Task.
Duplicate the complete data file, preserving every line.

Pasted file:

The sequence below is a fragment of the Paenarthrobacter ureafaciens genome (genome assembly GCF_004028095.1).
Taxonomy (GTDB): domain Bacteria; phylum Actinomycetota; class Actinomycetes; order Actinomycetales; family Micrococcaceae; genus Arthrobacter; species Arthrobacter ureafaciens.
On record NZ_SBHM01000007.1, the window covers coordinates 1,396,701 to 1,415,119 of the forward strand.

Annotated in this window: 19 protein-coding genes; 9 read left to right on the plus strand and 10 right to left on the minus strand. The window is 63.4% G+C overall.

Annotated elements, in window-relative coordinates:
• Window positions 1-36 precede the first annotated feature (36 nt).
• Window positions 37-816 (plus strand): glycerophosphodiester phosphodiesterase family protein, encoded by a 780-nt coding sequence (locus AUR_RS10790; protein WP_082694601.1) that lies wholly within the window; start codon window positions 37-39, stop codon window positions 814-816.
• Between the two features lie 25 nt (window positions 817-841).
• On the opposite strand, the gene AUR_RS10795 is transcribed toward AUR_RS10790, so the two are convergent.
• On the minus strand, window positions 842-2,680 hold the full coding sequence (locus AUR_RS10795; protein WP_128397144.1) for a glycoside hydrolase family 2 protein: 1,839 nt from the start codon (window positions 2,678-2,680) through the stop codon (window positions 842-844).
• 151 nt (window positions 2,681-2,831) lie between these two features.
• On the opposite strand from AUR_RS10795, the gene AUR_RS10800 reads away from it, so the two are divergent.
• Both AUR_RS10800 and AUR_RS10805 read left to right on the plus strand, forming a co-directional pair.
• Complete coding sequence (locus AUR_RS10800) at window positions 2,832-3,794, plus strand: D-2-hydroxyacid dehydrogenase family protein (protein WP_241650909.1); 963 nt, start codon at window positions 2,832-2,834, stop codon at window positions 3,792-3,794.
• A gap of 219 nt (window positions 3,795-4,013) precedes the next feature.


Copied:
The sequence below is a fragment of the Paenarthrobacter ureafaciens genome (genome assembly GCF_004028095.1).
Taxonomy (GTDB): domain Bacteria; phylum Actinomycetota; class Actinomycetes; order Actinomycetales; family Micrococcaceae; genus Arthrobacter; species Arthrobacter ureafaciens.
On record NZ_SBHM01000007.1, the window covers coordinates 1,396,701 to 1,415,119 of the forward strand.

Annotated in this window: 19 protein-coding genes; 9 read left to right on the plus strand and 10 right to left on the minus strand. The window is 63.4% G+C overall.

Annotated elements, in window-relative coordinates:
• Window positions 1-36 precede the first annotated feature (36 nt).
• Window positions 37-816 (plus strand): glycerophosphodiester phosphodiesterase family protein, encoded by a 780-nt coding sequence (locus AUR_RS10790; protein WP_082694601.1) that lies wholly within the window; start codon window positions 37-39, stop codon window positions 814-816.
• Between the two features lie 25 nt (window positions 817-841).
• On the opposite strand, the gene AUR_RS10795 is transcribed toward AUR_RS10790, so the two are convergent.
• On the minus strand, window positions 842-2,680 hold the full coding sequence (locus AUR_RS10795; protein WP_128397144.1) for a glycoside hydrolase family 2 protein: 1,839 nt from the start codon (window positions 2,678-2,680) through the stop codon (window positions 842-844).
• 151 nt (window positions 2,681-2,831) lie between these two features.
• On the opposite strand from AUR_RS10795, the gene AUR_RS10800 reads away from it, so the two are divergent.
• Both AUR_RS10800 and AUR_RS10805 read left to right on the plus strand, forming a co-directional pair.
• Complete coding sequence (locus AUR_RS10800) at window positions 2,832-3,794, plus strand: D-2-hydroxyacid dehydrogenase family protein (protein WP_241650909.1); 963 nt, start codon at window positions 2,832-2,834, stop codon at window positions 3,792-3,794.
• A gap of 219 nt (window positions 3,795-4,013) precedes the next feature.